According to executives on both the sales and buying side of the big game, the priciest 30-second spots are selling for around $300,000, and, not surprisingly, the most expensive local market is Chicago, as the hometown Bears are squaring off against the Indianapolis Colts. Audience levels are expected to be highest those two markets.
Good matchup for CBS
The matchup is good news for CBS, which owns its affiliate station in the Chicago market. Julio Marenghi, president-ad sales at the CBS TV Station group, said most new money had come from advertisers that had negotiated a contingency clause that stipulated they would buy time in the game if certain teams reached the final. Otherwise, he said he hasn't experienced a surge of last-minute buys and that he expects local sales will be wrapped up next week.
Marketers who can't buy into the big game because of category exclusivity clauses can get around that restriction by doing a local buy. In 2005, Heineken got around Anheuser-Busch's dominance of the beer category on the national level with a huge local spot buy for its ad featuring actor Brad Pitt on local Fox stations. Fox aired the Super Bowl in 2005.
"There are people who wait to see who the teams are to see if [the game is] going to be exciting," said Kathy Crawford, president-local broadcast at MindShare Worldwide.
Tough to get around exclusivity
But it might be tougher this year to orchestrate a local buy to get around exclusivity, because CBS owns many of its affiliates in major markets, Ms. Crawford said, and it will likely restrict those stations from selling ads to competitors of marketers that have already bought airtime on a national level.
CBS owns stations in Austin, Baltimore, Boston, Chicago, Dallas, Denver, Detroit, Green Bay, Los Angeles, Miami, Minneapolis, New York, Philadelphia, Pittsburgh, Sacramento, Salt Lake City and San Francisco.
While a local buy might seem like good value, Ms. Crawford said its important to realize that marketers aren't simply buying an in-game spot from the local affiliate, because affiliates often only allow buys in a package of spots that include pre-game, post-game and possibly other nights in prime-time that week. Marketers need to be prepared to factor that into their buys, she said.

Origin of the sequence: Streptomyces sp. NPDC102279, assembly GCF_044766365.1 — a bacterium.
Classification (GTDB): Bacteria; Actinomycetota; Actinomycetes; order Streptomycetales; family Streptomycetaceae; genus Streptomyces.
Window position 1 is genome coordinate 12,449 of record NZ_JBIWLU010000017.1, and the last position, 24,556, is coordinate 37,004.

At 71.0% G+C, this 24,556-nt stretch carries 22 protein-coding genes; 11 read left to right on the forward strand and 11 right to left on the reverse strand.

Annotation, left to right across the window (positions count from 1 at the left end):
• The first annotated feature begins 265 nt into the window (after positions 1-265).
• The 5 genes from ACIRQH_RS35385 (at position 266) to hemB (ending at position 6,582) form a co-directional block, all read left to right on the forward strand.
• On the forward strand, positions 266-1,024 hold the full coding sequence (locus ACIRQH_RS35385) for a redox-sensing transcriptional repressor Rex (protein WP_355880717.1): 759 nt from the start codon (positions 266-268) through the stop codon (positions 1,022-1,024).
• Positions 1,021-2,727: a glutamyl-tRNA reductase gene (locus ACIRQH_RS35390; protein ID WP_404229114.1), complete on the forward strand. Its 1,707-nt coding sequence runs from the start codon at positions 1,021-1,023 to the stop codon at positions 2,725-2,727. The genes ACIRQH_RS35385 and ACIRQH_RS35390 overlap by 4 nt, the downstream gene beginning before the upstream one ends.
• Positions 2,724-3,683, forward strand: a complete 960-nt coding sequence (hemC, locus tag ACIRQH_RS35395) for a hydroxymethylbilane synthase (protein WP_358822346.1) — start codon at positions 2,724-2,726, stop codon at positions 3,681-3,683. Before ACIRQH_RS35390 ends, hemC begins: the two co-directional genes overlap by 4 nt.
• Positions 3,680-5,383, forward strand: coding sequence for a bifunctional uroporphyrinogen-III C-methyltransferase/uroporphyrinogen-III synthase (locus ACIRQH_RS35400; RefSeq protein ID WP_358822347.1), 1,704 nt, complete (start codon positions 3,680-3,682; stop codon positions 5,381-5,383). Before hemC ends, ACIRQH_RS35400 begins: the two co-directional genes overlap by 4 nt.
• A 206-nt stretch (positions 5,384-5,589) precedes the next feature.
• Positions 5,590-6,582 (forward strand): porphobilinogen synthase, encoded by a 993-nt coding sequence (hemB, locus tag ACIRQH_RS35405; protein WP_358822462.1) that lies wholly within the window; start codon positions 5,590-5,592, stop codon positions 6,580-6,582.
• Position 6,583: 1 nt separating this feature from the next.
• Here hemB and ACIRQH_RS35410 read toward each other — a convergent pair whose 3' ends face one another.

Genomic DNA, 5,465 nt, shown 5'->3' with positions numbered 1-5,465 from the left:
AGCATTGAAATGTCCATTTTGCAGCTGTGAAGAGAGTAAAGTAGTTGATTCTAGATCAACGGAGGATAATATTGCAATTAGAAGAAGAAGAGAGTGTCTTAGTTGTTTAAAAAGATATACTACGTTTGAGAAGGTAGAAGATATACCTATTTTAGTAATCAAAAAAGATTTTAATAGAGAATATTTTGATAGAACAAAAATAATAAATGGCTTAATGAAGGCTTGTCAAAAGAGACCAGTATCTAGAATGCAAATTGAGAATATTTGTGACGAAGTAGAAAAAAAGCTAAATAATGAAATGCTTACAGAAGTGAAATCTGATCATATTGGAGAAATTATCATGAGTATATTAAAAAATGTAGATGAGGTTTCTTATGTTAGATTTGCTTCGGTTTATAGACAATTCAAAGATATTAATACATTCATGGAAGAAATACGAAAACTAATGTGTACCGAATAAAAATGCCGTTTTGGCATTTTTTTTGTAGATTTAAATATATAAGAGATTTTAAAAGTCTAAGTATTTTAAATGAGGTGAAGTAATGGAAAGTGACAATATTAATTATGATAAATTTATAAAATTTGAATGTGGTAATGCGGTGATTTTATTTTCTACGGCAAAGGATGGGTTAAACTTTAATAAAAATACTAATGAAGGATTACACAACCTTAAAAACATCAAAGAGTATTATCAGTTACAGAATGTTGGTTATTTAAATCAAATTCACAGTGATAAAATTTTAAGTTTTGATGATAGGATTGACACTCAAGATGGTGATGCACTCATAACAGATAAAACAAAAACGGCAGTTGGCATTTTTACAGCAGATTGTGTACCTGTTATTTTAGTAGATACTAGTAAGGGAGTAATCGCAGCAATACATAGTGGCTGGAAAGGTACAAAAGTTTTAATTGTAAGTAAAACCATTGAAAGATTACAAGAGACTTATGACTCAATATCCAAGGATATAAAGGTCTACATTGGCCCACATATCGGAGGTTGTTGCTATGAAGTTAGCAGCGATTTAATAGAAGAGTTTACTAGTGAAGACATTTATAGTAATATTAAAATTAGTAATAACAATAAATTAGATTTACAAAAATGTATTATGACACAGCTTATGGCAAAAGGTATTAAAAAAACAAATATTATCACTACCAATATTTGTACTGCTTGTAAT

Now that the matchup is decided, a number of marketers have chosen to publicize their participation in the game, including Walt Disney Co., InfoUSA's SalesGenie.com, Sprint and Coca-Cola Co. On a national level, CBS said it is 85% sold and is tying up a variety of negotiations.
Marketers gauge interest
JoAnn Ross, CBS president-ad sales, said yesterday at a Super Bowl panel, "Like any other event, like the Academy Awards, people want to wait to the last minute to see if they are going to get a discount. What has happened this year is that after our championship game on Sunday, which had one of the biggest ratings in years, there has been a lot of fresh interest."
The National Football Conference game on Fox between the Chicago Bears and the New Orleans Saints drew 43.2 million views and a 25.1 rating. The big numbers point to a huge interest in the Feb. 4 Super Bowl. Meanwhile, 46.7 million viewers tuned into CBS to watch Colts make it past their American Football Conference nemesis New England Patriots, the most-watched AFC championship since 1986.
"It might be a very intelligent thing for CBS to tell people how well the games did last Sunday," said Aaron Cohen, senior VP-director of national broadcast at Horizon Media.
CBS also has plans to involve its star news anchor Katie Couric in its Super Bowl coverage. Ms. Couric, who hosts the "CBS Evening News," will be featured in the pre-game package of events.